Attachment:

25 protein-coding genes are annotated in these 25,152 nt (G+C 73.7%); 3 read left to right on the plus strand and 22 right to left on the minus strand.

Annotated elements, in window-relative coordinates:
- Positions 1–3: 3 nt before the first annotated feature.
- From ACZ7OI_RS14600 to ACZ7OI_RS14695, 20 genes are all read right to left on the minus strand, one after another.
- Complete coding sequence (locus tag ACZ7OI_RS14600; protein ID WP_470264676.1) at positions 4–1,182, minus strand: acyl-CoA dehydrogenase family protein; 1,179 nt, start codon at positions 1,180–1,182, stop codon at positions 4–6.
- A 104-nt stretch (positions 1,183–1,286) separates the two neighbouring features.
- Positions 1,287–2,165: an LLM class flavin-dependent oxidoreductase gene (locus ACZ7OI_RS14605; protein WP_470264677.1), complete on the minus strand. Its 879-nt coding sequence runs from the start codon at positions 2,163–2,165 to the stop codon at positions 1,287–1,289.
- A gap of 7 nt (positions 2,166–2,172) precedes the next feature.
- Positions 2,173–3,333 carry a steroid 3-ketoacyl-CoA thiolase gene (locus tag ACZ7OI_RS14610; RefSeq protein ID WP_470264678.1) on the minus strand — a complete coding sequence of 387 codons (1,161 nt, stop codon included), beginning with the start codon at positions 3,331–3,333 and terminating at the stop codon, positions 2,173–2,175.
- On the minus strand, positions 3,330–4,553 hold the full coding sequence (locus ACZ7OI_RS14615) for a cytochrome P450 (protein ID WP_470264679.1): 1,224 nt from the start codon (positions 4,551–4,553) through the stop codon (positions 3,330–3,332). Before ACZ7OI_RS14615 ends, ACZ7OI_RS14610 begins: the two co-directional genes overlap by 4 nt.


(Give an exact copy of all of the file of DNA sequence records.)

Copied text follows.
25 protein-coding genes are annotated in these 25,152 nt (G+C 73.7%); 3 read left to right on the plus strand and 22 right to left on the minus strand.

Annotated elements, in window-relative coordinates:
- Positions 1–3: 3 nt before the first annotated feature.
- From ACZ7OI_RS14600 to ACZ7OI_RS14695, 20 genes are all read right to left on the minus strand, one after another.
- Complete coding sequence (locus tag ACZ7OI_RS14600; protein ID WP_470264676.1) at positions 4–1,182, minus strand: acyl-CoA dehydrogenase family protein; 1,179 nt, start codon at positions 1,180–1,182, stop codon at positions 4–6.
- A 104-nt stretch (positions 1,183–1,286) separates the two neighbouring features.
- Positions 1,287–2,165: an LLM class flavin-dependent oxidoreductase gene (locus ACZ7OI_RS14605; protein WP_470264677.1), complete on the minus strand. Its 879-nt coding sequence runs from the start codon at positions 2,163–2,165 to the stop codon at positions 1,287–1,289.
- A gap of 7 nt (positions 2,166–2,172) precedes the next feature.
- Positions 2,173–3,333 carry a steroid 3-ketoacyl-CoA thiolase gene (locus tag ACZ7OI_RS14610; RefSeq protein ID WP_470264678.1) on the minus strand — a complete coding sequence of 387 codons (1,161 nt, stop codon included), beginning with the start codon at positions 3,331–3,333 and terminating at the stop codon, positions 2,173–2,175.
- On the minus strand, positions 3,330–4,553 hold the full coding sequence (locus ACZ7OI_RS14615) for a cytochrome P450 (protein ID WP_470264679.1): 1,224 nt from the start codon (positions 4,551–4,553) through the stop codon (positions 3,330–3,332). Before ACZ7OI_RS14615 ends, ACZ7OI_RS14610 begins: the two co-directional genes overlap by 4 nt.